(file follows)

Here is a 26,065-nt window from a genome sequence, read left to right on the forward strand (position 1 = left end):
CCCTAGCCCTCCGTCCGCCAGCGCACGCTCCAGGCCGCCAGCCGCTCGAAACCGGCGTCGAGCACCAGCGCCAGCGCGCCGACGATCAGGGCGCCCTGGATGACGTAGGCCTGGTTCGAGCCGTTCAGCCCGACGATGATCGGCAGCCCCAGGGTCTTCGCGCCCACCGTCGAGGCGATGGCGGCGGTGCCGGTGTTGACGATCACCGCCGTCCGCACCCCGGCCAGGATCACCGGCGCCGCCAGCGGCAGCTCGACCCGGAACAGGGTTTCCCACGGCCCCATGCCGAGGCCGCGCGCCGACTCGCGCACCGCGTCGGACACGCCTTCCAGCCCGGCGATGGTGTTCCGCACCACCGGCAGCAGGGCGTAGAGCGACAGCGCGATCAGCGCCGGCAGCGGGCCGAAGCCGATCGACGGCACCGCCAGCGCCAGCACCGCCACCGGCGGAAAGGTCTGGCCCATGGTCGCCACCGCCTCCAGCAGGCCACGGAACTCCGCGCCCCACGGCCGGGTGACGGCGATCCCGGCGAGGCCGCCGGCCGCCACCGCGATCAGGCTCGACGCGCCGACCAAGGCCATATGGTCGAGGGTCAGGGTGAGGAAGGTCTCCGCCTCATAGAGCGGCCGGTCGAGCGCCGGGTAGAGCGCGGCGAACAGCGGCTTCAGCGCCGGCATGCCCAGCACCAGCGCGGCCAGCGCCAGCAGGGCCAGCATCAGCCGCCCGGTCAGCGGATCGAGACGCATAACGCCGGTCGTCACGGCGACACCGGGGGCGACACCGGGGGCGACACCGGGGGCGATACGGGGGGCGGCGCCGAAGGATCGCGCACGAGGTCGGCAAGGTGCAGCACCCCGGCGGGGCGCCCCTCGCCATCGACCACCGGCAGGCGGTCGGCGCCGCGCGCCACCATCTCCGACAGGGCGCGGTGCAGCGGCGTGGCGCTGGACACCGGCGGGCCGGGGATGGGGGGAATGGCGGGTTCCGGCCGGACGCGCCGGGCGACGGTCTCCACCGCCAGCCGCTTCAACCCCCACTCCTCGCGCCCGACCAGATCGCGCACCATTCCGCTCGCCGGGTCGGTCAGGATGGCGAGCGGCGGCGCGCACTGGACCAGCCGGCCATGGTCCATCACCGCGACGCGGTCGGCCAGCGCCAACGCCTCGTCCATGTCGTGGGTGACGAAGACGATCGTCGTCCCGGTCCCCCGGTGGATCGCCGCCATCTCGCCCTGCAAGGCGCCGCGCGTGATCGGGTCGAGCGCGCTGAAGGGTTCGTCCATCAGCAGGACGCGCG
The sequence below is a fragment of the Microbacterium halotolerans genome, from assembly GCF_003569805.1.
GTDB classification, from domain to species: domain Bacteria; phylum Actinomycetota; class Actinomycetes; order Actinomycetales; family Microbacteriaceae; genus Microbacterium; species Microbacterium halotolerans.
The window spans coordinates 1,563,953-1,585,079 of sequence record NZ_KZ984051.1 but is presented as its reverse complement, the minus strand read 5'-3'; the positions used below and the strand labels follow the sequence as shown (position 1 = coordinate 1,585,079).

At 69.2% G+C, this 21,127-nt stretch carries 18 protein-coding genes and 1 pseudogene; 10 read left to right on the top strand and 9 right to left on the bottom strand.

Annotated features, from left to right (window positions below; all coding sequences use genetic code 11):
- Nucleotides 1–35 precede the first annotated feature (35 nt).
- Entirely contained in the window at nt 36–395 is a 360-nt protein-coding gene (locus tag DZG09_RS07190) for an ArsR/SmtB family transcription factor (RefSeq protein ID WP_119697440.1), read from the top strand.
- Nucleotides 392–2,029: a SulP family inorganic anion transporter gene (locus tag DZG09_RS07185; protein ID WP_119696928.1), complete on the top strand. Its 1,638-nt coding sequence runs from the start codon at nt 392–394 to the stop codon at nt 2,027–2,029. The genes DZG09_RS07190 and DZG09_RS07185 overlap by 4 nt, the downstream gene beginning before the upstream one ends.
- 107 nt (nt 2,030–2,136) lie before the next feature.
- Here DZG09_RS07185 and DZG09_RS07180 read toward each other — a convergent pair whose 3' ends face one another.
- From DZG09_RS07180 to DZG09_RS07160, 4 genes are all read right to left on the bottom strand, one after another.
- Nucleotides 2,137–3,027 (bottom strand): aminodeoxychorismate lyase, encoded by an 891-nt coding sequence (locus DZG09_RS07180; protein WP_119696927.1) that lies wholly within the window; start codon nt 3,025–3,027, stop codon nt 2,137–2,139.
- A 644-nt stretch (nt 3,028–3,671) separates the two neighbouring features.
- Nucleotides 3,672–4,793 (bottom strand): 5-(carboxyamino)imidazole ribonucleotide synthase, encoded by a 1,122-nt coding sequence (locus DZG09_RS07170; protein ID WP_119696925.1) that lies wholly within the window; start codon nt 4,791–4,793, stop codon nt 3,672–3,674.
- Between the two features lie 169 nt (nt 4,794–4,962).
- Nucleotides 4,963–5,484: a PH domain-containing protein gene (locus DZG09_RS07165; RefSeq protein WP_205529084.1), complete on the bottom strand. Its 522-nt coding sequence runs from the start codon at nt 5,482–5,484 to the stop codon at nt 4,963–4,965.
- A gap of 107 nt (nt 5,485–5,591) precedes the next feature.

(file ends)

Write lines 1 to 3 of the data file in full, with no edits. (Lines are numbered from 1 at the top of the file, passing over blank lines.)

Here is a 26,065-nt window from a genome sequence, read left to right on the forward strand (position 1 = left end):
CCCTAGCCCTCCGTCCGCCAGCGCACGCTCCAGGCCGCCAGCCGCTCGAAACCGGCGTCGAGCACCAGCGCCAGCGCGCCGACGATCAGGGCGCCCTGGATGACGTAGGCCTGGTTCGAGCCGTTCAGCCCGACGATGATCGGCAGCCCCAGGGTCTTCGCGCCCACCGTCGAGGCGATGGCGGCGGTGCCGGTGTTGACGATCACCGCCGTCCGCACCCCGGCCAGGATCACCGGCGCCGCCAGCGGCAGCTCGACCCGGAACAGGGTTTCCCACGGCCCCATGCCGAGGCCGCGCGCCGACTCGCGCACCGCGTCGGACACGCCTTCCAGCCCGGCGATGGTGTTCCGCACCACCGGCAGCAGGGCGTAGAGCGACAGCGCGATCAGCGCCGGCAGCGGGCCGAAGCCGATCGACGGCACCGCCAGCGCCAGCACCGCCACCGGCGGAAAGGTCTGGCCCATGGTCGCCACCGCCTCCAGCAGGCCACGGAACTCCGCGCCCCACGGCCGGGTGACGGCGATCCCGGCGAGGCCGCCGGCCGCCACCGCGATCAGGCTCGACGCGCCGACCAAGGCCATATGGTCGAGGGTCAGGGTGAGGAAGGTCTCCGCCTCATAGAGCGGCCGGTCGAGCGCCGGGTAGAGCGCGGCGAACAGCGGCTTCAGCGCCGGCATGCCCAGCACCAGCGCGGCCAGCGCCAGCAGGGCCAGCATCAGCCGCCCGGTCAGCGGATCGAGACGCATAACGCCGGTCGTCACGGCGACACCGGGGGCGACACCGGGGGCGACACCGGGGGCGATACGGGGGGCGGCGCCGAAGGATCGCGCACGAGGTCGGCAAGGTGCAGCACCCCGGCGGGGCGCCCCTCGCCATCGACCACCGGCAGGCGGTCGGCGCCGCGCGCCACCATCTCCGACAGGGCGCGGTGCAGCGGCGTGGCGCTGGACACCGGCGGGCCGGGGATGGGGGGAATGGCGGGTTCCGGCCGGACGCGCCGGGCGACGGTCTCCACCGCCAGCCGCTTCAACCCCCACTCCTCGCGCCCGACCAGATCGCGCACCATTCCGCTCGCCGGGTCGGTCAGGATGGCGAGCGGCGGCGCGCACTGGACCAGCCGGCCATGGTCCATCACCGCGACGCGGTCGGCCAGCGCCAACGCCTCGTCCATGTCGTGGGTGACGAAGACGATCGTCGTCCCGGTCCCCCGGTGGATCGCCGCCATCTCGCCCTGCAAGGCGCCGCGCGTGATCGGGTCGAGCGCGCTGAAGGGTTCGTCCATCAGCAGGACGCGCG
The sequence below is a fragment of the Microbacterium halotolerans genome, from assembly GCF_003569805.1.